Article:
Models and parameters can also be displayed directly as HTML tables, mirroring their print output.

[21]:

from sherpa.models.basic import Gauss2D, Const2D

mgauss = Gauss2D()
mconst = Const2D()

mgauss.xpos = 3150
mgauss.ypos = 4520

mdl = mgauss + mconst


We can compare the model output (this also works with a single component, such as mgauss and mconst):

[22]:

print(mdl)

(gauss2d + const2d)
Param        Type          Value          Min          Max      Units
-----        ----          -----          ---          ---      -----
gauss2d.fwhm thawed           10  1.17549e-38  3.40282e+38
gauss2d.xpos thawed         3150 -3.40282e+38  3.40282e+38
gauss2d.ypos thawed         4520 -3.40282e+38  3.40282e+38
gauss2d.ellip frozen            0            0        0.999
gauss2d.theta frozen            0     -6.28319      6.28319    radians
gauss2d.ampl thawed            1 -3.40282e+38  3.40282e+38
const2d.c0   thawed            1 -3.40282e+38  3.40282e+38

[23]:

mdl

[23]:

<BinaryOpModel model instance '(gauss2d + const2d)'>

We can have a display for parameters (I chose this model since we can see the minimum and maximum colums get displayed as units of $$\pi$$ in the notebook-display version):

[24]:

print(mgauss.theta)

val         = 0.0
min         = -6.283185307179586
max         = 6.283185307179586
frozen      = True
default_val = 0.0
default_min = -6.283185307179586
default_max = 6.283185307179586

[25]:

mgauss.theta

[25]:

<Parameter 'theta' of model 'gauss2d'>

## Fitting data¶

Various objects related to fitting will also display in Jupyter notebooks. I fit a simple model (the model we just created, in fact) to the last image we were looking at. For this example I use the sherpa.astro.ui layer to fit, rather than creating the fit object manually.

[26]:

from sherpa.astro import ui

ui.set_data(img2)
ui.set_source(mdl)

ui.set_stat('cash')
ui.set_method('simplex')

WARNING: imaging routines will not be available,
failed to import sherpa.image.ds9_backend due to
'RuntimeErr: DS9Win unusable: Could not find ds9 on your PATH'
WARNING: failed to import sherpa.astro.xspec; XSPEC models will not be available


The output of the fit call is still just text:

[27]:

ui.fit()

Dataset               = 1
Statistic             = cash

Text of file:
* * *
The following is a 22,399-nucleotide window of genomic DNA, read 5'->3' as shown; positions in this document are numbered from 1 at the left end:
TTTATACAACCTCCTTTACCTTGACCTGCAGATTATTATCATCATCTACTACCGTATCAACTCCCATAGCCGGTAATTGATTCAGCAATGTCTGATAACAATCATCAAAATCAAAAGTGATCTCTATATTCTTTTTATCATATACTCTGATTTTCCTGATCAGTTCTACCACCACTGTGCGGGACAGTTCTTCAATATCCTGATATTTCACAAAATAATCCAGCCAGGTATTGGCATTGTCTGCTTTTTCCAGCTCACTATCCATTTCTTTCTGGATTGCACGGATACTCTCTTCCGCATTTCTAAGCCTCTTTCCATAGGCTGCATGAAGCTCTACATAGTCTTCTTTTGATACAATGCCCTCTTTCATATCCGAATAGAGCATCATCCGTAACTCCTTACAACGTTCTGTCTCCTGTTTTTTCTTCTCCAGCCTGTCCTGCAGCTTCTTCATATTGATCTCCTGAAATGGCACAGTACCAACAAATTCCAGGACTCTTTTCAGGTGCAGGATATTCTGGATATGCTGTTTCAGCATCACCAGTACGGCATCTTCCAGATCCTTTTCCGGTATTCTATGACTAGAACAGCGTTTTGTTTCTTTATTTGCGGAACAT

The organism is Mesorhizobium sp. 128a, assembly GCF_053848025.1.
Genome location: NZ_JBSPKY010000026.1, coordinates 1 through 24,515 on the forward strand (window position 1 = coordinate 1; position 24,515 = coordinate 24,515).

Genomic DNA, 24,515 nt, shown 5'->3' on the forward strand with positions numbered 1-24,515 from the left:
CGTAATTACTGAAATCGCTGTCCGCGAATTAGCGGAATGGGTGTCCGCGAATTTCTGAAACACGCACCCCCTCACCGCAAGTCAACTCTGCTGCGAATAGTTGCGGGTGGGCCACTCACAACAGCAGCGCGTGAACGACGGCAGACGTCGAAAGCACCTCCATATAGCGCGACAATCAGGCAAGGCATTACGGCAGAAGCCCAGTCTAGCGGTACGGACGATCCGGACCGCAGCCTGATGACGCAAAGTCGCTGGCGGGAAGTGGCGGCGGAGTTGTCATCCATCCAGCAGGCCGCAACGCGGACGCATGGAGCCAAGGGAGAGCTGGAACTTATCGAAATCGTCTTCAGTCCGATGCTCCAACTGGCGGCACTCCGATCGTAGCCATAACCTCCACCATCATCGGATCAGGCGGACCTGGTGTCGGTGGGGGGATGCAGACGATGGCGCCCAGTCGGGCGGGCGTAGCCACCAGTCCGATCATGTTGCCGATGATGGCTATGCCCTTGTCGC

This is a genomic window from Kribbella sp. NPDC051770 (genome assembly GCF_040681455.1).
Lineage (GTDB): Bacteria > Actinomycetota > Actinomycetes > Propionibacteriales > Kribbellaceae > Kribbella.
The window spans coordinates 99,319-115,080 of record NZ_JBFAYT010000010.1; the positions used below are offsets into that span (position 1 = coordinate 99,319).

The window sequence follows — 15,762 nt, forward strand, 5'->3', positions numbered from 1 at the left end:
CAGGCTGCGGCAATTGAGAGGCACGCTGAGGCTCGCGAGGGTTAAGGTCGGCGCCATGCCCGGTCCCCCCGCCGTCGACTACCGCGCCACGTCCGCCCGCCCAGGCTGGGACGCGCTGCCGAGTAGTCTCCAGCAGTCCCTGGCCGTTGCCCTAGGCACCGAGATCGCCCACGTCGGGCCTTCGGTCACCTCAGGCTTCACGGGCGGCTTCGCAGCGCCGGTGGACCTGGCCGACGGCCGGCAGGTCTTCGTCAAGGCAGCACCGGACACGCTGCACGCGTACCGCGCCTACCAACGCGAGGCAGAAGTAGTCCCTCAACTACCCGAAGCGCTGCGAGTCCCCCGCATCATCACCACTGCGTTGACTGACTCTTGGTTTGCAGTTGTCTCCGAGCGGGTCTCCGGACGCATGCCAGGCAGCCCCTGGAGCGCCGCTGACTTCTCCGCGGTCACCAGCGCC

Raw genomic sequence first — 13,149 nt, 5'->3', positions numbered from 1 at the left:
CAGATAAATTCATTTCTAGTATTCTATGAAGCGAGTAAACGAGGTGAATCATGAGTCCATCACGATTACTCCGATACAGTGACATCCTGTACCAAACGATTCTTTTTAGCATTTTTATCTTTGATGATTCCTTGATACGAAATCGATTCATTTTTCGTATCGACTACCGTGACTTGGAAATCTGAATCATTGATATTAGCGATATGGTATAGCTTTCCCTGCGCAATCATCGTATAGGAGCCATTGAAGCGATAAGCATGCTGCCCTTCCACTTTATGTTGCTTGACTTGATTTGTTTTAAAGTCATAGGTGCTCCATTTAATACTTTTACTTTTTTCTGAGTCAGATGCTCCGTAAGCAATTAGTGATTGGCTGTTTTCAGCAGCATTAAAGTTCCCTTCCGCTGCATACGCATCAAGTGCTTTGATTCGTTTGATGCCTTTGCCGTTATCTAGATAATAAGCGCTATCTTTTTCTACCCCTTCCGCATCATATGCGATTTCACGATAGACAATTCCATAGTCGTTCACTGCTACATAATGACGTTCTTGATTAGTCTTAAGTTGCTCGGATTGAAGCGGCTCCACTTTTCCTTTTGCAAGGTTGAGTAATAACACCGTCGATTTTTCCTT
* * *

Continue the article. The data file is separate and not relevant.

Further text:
Initial fit statistic = 2727.34
Final fit statistic   = 233.065 at function evaluation 841
Data points           = 1258
Degrees of freedom    = 1253
Change in statistic   = 2494.28
gauss2d.fwhm   5.23044
gauss2d.xpos   3146.36
gauss2d.ypos   4519.61
gauss2d.ampl   0.445907
const2d.c0     0.0120648


However, we can see the model results (as shown above):

[28]:

ui.get_source()

[28]:

<BinaryOpModel model instance '(gauss2d + const2d)'>

We can also display the fit results directly (I am dropping the comparison to the print output in part to show you can just call routines like ui.get_git_results and see the display without needing to call print, at least in a Jupyter notebook):

[29]:

ui.get_fit_results()

[29]:

<Fit results instance>

Similarly, the output of conf (or covar) is just text, but the results can be accessed directly with ui.get_conf_results or ui.get_covar_results:

[30]:

ui.conf()

gauss2d.ypos lower bound:       -0.634733
gauss2d.xpos lower bound:       -0.681324
gauss2d.fwhm lower bound:       -0.747274
gauss2d.ypos upper bound:       0.668076
gauss2d.ampl lower bound:       -0.159288
gauss2d.xpos upper bound:       0.704771
gauss2d.fwhm upper bound:       1.19291
gauss2d.ampl upper bound:       0.21565
const2d.c0 lower bound: -0.00297985
const2d.c0 upper bound: 0.00356563
Dataset               = 1
Confidence Method     = confidence
Iterative Fit Method  = None
Statistic             = cash
confidence 1-sigma (68.2689%) bounds:
Param            Best-Fit  Lower Bound  Upper Bound
-----            --------  -----------  -----------
gauss2d.fwhm      5.23044    -0.747274      1.19291
gauss2d.xpos      3146.36    -0.681324     0.704771
gauss2d.ypos      4519.61    -0.634733     0.668076
gauss2d.ampl     0.445907    -0.159288      0.21565
const2d.c0      0.0120648  -0.00297985   0.00356563

[31]:

ui.get_conf_results()

[31]:

<confidence results instance>

The get_stat_info call returns information for each dataset. As this is a list, the overall output just gets displayed as text, but if you access an individual element you will get a HTML table:

[32]:

ui.get_stat_info()

[32]:

[<Statistic information results instance>]

[33]:

ui.get_stat_info()[0]

[33]:

<Statistic information results instance>

Once you have created an interval- or region-projection plot, such as this comparison of the x and y centers of the gaussian, you can display the results with the relavant get call (in this case ui.get_reg_proj).

[34]:

ui.reg_proj(mgauss.xpos, mgauss.ypos)

[35]:

ui.get_reg_proj()

[35]:

<sherpa.plot.RegionProjection object at 0x7f82488aa490>